No question that “low interest rates have exacerbated the wealth gap between the poor and the rich because the rich have assets.”

Fed cc

Michael Bloomberg said this recently and he is right. If one had assets prior to 2008, particularly of the stock variety, there is a very good chance that your portfolio is looking pretty good these days. The Fed through various means has inflated markets artificially.

If however one had no assets prior to 2008, or went bust during the chaos of the Crash one is probably still struggling.

The Fed, the central planners, have made the rich much richer. (For the time being.) It wasn’t free market capitalism which did this.

(From The New York Sun)

It’s a long way to the gold standard from the remarks of Messrs. Murdoch and Bloomberg. But they are not so far away from the debate in Congress over monetary reform — and over the Centennial Monetary Commission to take a strategic look at the Federal Reserve as it begins its second century of operations. That measure has been sent to the floor of the House by the Committee on Financial Services. What a help it would be were Mr. Bloomberg or Mr. Murdoch to endorse the measure.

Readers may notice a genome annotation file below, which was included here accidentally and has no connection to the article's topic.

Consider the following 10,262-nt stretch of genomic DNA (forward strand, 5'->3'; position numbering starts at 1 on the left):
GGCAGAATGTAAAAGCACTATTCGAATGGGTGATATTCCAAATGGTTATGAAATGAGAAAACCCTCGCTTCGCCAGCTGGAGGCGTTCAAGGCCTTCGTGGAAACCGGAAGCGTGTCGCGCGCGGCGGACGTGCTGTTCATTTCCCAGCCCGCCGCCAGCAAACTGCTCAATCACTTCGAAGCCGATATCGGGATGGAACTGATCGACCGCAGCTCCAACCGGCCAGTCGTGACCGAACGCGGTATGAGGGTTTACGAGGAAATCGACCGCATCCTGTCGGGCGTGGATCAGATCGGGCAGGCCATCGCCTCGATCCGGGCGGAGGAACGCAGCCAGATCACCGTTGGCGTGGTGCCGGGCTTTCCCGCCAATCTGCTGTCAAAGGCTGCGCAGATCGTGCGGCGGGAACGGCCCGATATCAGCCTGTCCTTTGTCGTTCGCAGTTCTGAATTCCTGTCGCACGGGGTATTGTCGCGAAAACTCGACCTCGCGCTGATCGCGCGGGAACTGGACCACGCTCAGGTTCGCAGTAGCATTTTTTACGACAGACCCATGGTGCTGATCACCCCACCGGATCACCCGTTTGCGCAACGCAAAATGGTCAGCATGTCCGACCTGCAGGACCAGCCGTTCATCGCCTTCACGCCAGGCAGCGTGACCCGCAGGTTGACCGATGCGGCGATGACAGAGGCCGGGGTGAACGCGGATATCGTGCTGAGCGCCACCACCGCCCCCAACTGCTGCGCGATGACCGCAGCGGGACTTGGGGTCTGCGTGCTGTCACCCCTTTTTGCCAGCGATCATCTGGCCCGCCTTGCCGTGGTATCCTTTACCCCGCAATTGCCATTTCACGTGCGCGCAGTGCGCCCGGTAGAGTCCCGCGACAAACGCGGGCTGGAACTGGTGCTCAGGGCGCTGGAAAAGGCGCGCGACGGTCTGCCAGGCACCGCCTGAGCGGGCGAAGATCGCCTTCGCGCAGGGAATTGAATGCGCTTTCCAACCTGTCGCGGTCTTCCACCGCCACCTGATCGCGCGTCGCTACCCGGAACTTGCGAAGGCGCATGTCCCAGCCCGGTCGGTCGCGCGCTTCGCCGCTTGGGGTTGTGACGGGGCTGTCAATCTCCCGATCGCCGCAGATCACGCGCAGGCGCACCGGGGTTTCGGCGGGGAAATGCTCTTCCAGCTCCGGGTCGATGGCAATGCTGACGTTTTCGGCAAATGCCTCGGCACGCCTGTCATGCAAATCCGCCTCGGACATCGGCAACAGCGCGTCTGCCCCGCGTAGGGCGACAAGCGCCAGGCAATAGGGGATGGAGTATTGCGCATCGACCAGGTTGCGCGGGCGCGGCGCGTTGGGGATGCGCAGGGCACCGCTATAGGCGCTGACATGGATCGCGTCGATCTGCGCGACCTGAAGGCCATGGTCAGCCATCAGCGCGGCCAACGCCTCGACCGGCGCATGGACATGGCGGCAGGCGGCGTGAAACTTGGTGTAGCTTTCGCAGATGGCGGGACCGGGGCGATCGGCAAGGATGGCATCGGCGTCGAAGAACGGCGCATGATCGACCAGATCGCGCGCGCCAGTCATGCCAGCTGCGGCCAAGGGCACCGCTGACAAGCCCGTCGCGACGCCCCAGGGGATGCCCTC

Not to mention the Republican candidates. Several of them have made clear in private conversation that they are sympathetic to the cause of honest money and the sound dollar. But it is a hard issue to get ahold of when inflation is not showing up in the Consumer Price Index or in the price of gold. Instead we have this phenomenon of asset inflation, with high prices of stocks and luxury real estate. It creates an illusion of prosperity that isn’t widely felt and a sense of inequality that is widely felt.

Click here for the article.

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